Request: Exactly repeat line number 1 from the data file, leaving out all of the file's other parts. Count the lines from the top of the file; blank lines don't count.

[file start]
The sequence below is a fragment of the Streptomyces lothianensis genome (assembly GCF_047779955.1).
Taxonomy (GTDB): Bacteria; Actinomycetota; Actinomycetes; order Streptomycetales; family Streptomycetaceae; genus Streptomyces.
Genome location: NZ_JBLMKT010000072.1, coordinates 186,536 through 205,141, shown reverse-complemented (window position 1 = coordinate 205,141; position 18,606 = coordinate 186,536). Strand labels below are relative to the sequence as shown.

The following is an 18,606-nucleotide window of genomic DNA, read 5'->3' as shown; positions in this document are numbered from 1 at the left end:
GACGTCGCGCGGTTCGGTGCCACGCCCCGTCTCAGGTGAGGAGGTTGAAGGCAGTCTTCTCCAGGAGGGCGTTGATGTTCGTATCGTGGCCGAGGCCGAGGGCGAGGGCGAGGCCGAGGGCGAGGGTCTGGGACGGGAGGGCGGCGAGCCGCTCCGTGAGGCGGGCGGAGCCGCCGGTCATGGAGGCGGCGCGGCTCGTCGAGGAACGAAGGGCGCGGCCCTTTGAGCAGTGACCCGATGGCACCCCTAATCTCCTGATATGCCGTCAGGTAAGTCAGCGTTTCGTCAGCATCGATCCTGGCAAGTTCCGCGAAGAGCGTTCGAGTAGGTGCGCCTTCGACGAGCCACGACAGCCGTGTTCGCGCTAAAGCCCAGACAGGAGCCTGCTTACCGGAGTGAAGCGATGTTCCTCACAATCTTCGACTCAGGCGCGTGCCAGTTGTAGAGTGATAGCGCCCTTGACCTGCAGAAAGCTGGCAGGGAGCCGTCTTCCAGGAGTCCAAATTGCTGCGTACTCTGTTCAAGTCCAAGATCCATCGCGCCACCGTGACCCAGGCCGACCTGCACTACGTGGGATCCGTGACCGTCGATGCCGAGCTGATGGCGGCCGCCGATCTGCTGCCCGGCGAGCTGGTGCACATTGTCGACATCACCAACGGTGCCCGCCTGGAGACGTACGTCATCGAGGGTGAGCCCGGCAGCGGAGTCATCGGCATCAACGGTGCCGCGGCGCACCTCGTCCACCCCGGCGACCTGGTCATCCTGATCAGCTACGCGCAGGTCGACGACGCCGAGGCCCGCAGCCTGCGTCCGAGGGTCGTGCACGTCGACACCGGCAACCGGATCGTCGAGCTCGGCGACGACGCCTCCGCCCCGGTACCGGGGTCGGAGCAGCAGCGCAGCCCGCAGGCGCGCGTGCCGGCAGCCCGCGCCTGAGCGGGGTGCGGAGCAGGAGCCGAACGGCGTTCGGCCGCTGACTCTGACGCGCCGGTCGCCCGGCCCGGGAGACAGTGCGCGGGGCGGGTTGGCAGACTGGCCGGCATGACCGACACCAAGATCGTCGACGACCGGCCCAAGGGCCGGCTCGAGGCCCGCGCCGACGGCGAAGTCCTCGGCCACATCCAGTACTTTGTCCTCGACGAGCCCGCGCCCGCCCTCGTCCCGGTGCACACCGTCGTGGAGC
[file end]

The sequence below is a fragment of the Streptomyces lothianensis genome (assembly GCF_047779955.1).